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Treatment of osteoporosis with eldecalcitol, a new vitamin D analog: a comprehensive review and meta-analysis of randomized clinical trials

Authors Xu Z, Fan C, Zhao X, Tao H

Received 9 March 2015

Accepted for publication 2 September 2015

Published 28 January 2016 Volume 2016:10 Pages 509—517


Checked for plagiarism Yes

Review by Single anonymous peer review

Peer reviewer comments 3

Editor who approved publication: Prof. Dr. Wei Duan

Zhixing Xu,1 Changchun Fan,2 Xuechun Zhao,3 Hairong Tao1

1Department of Orthopedic Surgery, The Third People’s Hospital Affiliated to Shanghai Jiaotong University School of Medicine, Shanghai, People’s Republic of China; 2Department of Orthopedic Surgery, Jinan Military General Hospital, 3Department of Orthopedic Surgery, The Third Hospital of Jinan City, Jinan, People’s Republic of China

Objective: Eldecalcitol (ELD) is an active form of vitamin D analog that has been approved for the treatment of osteoporosis in Japan. Over recent years, a number of multicenter, randomized controlled clinical trials have been conducted. Our goal is to comprehensively summarize the results from these studies.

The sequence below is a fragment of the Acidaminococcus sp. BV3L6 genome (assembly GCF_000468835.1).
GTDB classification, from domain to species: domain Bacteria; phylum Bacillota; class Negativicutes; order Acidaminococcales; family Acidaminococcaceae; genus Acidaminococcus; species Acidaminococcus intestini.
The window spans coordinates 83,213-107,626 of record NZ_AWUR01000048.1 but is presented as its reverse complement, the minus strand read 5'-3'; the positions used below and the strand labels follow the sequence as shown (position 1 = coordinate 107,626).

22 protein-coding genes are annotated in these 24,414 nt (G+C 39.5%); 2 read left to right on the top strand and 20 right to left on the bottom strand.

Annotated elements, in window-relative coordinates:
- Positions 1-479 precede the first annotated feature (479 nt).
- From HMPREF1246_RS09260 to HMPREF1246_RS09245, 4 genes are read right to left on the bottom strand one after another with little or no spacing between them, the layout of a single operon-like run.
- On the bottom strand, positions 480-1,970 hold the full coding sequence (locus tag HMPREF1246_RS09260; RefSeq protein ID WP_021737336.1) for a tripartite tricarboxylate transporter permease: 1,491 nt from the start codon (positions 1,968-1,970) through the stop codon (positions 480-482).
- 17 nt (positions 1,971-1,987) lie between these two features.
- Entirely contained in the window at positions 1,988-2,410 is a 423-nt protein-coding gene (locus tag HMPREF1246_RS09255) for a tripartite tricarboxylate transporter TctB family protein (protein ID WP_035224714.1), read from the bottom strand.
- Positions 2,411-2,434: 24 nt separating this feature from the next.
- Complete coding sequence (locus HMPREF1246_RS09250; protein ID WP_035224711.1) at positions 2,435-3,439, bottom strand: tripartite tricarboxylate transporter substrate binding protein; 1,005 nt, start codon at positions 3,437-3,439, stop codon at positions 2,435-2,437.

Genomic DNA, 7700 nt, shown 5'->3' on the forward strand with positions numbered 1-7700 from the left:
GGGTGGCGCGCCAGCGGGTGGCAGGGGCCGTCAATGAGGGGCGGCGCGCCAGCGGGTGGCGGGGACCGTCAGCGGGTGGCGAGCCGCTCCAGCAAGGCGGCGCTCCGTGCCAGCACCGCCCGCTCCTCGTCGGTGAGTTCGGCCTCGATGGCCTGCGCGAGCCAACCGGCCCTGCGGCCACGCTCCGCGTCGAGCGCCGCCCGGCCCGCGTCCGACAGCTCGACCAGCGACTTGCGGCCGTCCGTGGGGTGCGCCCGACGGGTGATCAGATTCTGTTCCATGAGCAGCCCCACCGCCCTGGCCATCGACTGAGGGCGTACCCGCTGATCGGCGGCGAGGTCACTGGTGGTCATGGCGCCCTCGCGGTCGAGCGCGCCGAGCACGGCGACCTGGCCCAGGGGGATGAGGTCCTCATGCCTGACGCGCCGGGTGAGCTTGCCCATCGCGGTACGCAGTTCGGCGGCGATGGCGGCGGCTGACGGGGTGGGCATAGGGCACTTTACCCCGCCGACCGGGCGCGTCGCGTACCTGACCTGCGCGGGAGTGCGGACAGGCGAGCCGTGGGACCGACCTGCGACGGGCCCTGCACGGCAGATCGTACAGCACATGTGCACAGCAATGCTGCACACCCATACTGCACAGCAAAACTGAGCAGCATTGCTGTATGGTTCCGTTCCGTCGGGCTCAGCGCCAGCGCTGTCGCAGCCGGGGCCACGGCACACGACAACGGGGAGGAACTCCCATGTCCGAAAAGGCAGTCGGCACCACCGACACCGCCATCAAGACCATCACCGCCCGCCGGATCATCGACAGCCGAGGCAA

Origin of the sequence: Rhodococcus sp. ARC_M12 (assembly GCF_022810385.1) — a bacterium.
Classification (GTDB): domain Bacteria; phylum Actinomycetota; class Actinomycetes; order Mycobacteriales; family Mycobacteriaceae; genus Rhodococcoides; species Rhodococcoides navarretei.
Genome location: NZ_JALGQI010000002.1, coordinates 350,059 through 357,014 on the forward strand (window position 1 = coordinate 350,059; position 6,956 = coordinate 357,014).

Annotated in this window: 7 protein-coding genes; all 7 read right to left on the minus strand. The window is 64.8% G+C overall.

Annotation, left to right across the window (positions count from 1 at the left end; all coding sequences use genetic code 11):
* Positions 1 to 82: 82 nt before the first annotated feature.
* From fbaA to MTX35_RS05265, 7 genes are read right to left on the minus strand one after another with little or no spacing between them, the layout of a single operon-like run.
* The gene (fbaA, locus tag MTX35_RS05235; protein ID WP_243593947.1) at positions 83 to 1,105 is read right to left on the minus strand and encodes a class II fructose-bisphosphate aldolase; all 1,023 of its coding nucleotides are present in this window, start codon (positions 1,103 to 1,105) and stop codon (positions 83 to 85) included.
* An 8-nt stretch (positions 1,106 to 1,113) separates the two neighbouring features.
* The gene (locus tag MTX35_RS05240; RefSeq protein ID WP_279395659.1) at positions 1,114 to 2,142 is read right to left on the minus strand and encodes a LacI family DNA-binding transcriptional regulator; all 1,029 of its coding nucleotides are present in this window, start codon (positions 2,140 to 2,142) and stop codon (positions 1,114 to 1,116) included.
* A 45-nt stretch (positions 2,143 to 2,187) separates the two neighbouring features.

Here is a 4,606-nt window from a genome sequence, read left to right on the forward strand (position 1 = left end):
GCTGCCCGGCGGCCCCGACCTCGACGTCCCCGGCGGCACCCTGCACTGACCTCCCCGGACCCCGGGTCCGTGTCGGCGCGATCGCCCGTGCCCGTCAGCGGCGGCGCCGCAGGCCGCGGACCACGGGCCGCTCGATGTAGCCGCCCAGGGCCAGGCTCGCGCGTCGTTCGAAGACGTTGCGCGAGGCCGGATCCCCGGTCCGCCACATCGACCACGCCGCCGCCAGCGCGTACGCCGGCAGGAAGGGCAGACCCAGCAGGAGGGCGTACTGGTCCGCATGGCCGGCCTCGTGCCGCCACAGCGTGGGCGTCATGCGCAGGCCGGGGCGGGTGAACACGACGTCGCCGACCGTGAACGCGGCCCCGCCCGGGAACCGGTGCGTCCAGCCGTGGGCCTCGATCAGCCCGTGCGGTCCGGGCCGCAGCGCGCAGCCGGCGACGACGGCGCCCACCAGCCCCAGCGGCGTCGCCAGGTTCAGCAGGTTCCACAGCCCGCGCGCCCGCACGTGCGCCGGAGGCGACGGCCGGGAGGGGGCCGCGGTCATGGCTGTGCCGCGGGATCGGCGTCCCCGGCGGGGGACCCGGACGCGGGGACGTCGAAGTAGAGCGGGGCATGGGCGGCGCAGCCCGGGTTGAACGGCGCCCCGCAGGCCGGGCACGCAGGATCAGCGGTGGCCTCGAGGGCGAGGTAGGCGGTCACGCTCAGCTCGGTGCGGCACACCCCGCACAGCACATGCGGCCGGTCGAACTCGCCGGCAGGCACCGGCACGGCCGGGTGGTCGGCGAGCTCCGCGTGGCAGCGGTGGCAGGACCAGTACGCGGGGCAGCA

Methods: We searched the databases MEDLINE, EMBASE, and Cochrane Central Register of Controlled Trials up to February 28, 2015. Each database was searched using search terms “Eldecalcitol” and “ED-71” and the results were combined. The retrieved data from three independent clinical trials included a total of 1,332 patients with osteoporosis. After the data were pooled from three trials, RevMan software was used to conduct meta-analyses to determine the effects of ELD on bone mineral density (BMD) and bone turnover marker (BTM) type I collagen amino-terminal telopeptide (NTX). Effects of ELD on some of the bone formation and bone resorption parameters, incidence of vertebral fractures at the lower spine, and health-related quality of life (HRQOL) in patients with osteoporosis were also summarized.
Results: With a test for overall effect Z=6.35, ELD could increase lumbar BMD (P<0.00001). In comparison with alphacalcidol, ELD suppressed the NTX level to a greater degree (test for overall effect Z=3.82, P<0.0001). ELD was also found to suppress bone alkaline phosphatase (BALP) by 19% (P<0.01) and osteocalcin by 19% (P<0.01) at the dose of 0.75 µg/day. Compared to alfacalcidol, ELD showed higher potency in suppressing serum BALP (26±9 vs 32±11 U/L, P<0.05) and amino-terminal propeptide of procollagen I (PINP) (42±15 vs 59±23 ng/mL, P<0.05). In addition, ELD was found to be more effective in reducing the incidence of vertebral fractures at the lower spine (P=0.029).